But how can we distinguish moral harm from vengeance? Moral harm is harm which ought to be for violation of a moral law. Vengeance is harm, or attempted harm, to balance harm done to me, or a group with which I identify. I use “balance” to emphasize that vengeance, like moral harm, is not teleological. They do not aim at producing good. They aim at restoring the status quo ante the violation or injury. Reaction to an injury to protection oneself or deter future injuries is not vengeance.

But despite that similarity, the differences are tremendous – they are in different categories. Confusing moral harm with vengeance is a category mistake. Moral harm is in the category of moral norms. They are ad hoc commands that harm ought to be for this violation. Vengeance is in the category of events taken, or planned, in the natural world.

Could a person in fact unite vengeance and moral harm in a single action by inflicting harm on some one who violated a moral law to harm him? No. If his intention is to satisfy his desire to “get even” he has not fulfilled the prescription that harm ought to be done for violation of the law.

In general, I think that it is best not to have victims inflict retributive punishment because it is then so easy to confuse vengeance with obeying the moral laws about moral harm. The result being a confusion about the legitimacy of the notion of moral harm.

Progressivism vs. Catholicism

Is progressivism* consistent with Catholicism? No! There are many inconsistencies; especially in moral theory. But here I focus on theology in order to show the necessity of the notion of moral harm for understanding redemptive suffering.

Moral harm is harm which ought to be for violation of a moral law. Catholicism holds holds that Christ suffered torture and crucifixion to fulfill the prescription for the moral harm required for human sinfulness. In paragraph 601 of The Catechism of the Catholic Church, Christ’s suffering is called “redemptive suffering” Progressivism rejects the notion of moral harm. Hence, progressivism rejects the notion of redemptive suffering.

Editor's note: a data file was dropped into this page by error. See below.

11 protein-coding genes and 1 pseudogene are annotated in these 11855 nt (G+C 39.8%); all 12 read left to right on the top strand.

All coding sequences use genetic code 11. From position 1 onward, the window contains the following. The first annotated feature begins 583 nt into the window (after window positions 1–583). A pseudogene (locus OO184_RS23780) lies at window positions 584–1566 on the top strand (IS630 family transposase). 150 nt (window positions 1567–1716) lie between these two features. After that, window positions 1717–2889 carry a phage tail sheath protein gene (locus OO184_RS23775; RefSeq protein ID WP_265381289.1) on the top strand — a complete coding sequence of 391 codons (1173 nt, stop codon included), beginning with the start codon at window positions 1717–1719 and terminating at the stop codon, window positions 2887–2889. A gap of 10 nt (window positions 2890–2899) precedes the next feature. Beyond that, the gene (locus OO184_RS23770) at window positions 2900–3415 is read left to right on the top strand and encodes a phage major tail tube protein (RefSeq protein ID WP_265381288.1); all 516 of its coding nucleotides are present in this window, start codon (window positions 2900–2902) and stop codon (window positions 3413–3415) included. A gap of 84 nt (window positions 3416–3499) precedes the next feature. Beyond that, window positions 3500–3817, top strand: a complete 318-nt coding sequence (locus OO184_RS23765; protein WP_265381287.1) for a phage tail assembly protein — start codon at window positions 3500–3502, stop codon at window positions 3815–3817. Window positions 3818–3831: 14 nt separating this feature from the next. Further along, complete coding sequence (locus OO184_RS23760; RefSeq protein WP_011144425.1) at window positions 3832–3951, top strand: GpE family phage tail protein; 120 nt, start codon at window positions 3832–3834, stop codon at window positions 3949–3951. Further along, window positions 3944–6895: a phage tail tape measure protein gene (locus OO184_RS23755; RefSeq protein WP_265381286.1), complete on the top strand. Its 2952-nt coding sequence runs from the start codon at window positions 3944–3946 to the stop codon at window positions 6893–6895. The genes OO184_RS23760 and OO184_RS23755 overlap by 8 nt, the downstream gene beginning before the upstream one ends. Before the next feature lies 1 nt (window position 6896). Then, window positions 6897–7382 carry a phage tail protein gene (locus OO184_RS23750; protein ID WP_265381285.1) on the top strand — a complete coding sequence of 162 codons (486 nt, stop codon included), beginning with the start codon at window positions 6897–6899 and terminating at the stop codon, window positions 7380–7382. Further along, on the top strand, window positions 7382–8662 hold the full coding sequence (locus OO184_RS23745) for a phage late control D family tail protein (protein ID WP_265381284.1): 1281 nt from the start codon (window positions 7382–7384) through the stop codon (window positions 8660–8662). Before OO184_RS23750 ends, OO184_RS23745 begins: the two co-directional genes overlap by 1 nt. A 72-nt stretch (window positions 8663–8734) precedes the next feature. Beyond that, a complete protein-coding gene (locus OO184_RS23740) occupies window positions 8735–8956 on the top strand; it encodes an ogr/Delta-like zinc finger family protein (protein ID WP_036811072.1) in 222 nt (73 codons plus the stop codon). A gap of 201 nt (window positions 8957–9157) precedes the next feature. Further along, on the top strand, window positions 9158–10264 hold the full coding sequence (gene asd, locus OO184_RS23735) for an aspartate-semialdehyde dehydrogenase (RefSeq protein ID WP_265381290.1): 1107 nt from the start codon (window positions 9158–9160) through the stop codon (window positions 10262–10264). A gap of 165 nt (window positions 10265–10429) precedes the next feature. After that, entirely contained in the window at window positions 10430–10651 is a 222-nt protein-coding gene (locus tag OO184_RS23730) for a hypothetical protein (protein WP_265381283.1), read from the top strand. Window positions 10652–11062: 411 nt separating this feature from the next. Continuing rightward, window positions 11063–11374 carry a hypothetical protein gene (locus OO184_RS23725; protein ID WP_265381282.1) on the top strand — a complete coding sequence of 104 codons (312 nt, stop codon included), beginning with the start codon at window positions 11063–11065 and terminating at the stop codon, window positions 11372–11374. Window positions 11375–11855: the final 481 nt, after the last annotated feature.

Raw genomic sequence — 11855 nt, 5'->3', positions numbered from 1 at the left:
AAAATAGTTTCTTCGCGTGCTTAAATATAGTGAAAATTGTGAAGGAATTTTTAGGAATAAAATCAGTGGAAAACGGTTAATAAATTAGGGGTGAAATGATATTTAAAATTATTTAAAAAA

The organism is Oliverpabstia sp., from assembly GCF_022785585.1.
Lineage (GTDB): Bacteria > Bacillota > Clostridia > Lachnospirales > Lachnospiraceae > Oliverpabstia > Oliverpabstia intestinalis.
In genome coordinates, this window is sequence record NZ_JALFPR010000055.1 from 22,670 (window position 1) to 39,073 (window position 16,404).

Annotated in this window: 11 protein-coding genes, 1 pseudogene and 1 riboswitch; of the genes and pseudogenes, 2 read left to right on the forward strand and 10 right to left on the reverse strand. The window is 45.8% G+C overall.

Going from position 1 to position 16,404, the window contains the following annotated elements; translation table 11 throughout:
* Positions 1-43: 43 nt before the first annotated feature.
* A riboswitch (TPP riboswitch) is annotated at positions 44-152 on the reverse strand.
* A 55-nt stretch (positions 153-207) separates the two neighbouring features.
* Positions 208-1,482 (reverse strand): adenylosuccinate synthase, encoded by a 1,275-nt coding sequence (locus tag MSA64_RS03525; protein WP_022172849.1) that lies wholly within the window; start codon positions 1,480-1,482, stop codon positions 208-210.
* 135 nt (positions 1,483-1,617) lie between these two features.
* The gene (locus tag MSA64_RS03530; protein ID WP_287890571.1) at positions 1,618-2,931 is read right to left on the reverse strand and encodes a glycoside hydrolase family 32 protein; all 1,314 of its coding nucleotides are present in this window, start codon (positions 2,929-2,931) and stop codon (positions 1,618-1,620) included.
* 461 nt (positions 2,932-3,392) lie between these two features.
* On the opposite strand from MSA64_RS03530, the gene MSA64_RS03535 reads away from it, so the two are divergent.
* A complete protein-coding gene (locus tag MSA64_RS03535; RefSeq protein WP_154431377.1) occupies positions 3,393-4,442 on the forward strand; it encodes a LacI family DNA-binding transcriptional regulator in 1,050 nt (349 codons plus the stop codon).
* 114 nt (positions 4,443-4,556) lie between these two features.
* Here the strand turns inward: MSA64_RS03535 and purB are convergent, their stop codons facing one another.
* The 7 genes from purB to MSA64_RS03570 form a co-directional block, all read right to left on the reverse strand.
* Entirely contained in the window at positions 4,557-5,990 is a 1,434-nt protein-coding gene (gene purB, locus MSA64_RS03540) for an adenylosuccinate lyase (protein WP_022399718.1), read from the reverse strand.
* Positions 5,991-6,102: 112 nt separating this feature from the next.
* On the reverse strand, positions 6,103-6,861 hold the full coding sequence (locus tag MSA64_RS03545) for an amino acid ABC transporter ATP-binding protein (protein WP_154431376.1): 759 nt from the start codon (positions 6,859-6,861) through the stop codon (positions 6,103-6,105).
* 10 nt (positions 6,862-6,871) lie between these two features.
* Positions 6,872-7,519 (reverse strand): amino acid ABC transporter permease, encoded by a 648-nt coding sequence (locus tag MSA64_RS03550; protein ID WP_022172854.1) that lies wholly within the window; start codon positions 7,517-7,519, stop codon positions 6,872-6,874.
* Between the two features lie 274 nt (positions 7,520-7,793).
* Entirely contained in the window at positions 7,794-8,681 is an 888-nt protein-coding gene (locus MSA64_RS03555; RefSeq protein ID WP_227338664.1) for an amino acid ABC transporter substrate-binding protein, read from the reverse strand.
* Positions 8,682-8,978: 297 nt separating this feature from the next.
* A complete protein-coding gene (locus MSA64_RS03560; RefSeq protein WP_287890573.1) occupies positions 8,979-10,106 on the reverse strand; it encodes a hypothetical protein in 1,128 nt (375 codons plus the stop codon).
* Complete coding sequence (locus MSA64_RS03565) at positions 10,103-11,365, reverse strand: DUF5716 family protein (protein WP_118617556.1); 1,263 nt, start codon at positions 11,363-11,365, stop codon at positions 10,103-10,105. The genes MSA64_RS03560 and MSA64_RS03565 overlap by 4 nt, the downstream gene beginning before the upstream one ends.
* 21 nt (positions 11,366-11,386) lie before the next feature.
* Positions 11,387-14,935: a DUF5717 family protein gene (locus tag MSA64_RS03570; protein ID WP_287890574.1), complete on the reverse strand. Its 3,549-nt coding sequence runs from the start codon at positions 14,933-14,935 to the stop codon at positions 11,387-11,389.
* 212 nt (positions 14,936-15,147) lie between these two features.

Am I saying that someone who takes a progressive approach to morality cannot be a Catholic or Christian? No. I am writing about a moral theory I built up from a foundational idea that there ought to be no harm and intended it reflect popular progressive moral beliefs. I write of Catholicism as body of doctrines. I point out a contradiction between these two theories. Progressivism cannot be a consistent Catholicsm. Catholicism cannot be a consistent progressive morality.

People are not theories. What people think are at best bits and pieces of theories. People do not think, say or believe all the implications of what they say or believe. A Catholic who takes a progressive approach to moral issues need not ever think or say anything which contradicts fundamental Catholic teaching about redemptive suffering. A Catholic can say words such as “Jesus Christ is our saviour who died for our sins” without every trying to spell out what it means. He can regard them as holy words he is supposed to say or immediately accept it as all a mystery which we cannot even start to understand.